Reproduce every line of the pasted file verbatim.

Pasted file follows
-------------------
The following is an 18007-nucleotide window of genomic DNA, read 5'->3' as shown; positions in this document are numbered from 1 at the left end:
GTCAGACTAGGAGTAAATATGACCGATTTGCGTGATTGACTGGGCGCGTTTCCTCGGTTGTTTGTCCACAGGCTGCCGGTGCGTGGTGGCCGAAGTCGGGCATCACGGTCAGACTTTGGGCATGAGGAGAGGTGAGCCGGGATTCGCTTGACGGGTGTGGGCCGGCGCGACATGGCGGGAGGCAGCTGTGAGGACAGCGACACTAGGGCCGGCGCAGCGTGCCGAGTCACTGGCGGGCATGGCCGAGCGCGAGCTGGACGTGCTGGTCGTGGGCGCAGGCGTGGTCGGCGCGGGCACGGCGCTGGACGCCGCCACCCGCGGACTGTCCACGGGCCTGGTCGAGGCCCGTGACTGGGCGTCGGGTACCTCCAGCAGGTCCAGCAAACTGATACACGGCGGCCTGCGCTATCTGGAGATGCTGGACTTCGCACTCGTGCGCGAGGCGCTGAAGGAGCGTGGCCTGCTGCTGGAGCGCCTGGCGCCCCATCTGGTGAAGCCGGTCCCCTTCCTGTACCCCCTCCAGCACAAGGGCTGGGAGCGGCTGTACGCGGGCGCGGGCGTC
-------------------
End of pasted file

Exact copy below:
The following is an 18007-nucleotide window of genomic DNA, read 5'->3' as shown; positions in this document are numbered from 1 at the left end:
GTCAGACTAGGAGTAAATATGACCGATTTGCGTGATTGACTGGGCGCGTTTCCTCGGTTGTTTGTCCACAGGCTGCCGGTGCGTGGTGGCCGAAGTCGGGCATCACGGTCAGACTTTGGGCATGAGGAGAGGTGAGCCGGGATTCGCTTGACGGGTGTGGGCCGGCGCGACATGGCGGGAGGCAGCTGTGAGGACAGCGACACTAGGGCCGGCGCAGCGTGCCGAGTCACTGGCGGGCATGGCCGAGCGCGAGCTGGACGTGCTGGTCGTGGGCGCAGGCGTGGTCGGCGCGGGCACGGCGCTGGACGCCGCCACCCGCGGACTGTCCACGGGCCTGGTCGAGGCCCGTGACTGGGCGTCGGGTACCTCCAGCAGGTCCAGCAAACTGATACACGGCGGCCTGCGCTATCTGGAGATGCTGGACTTCGCACTCGTGCGCGAGGCGCTGAAGGAGCGTGGCCTGCTGCTGGAGCGCCTGGCGCCCCATCTGGTGAAGCCGGTCCCCTTCCTGTACCCCCTCCAGCACAAGGGCTGGGAGCGGCTGTACGCGGGCGCGGGCGTC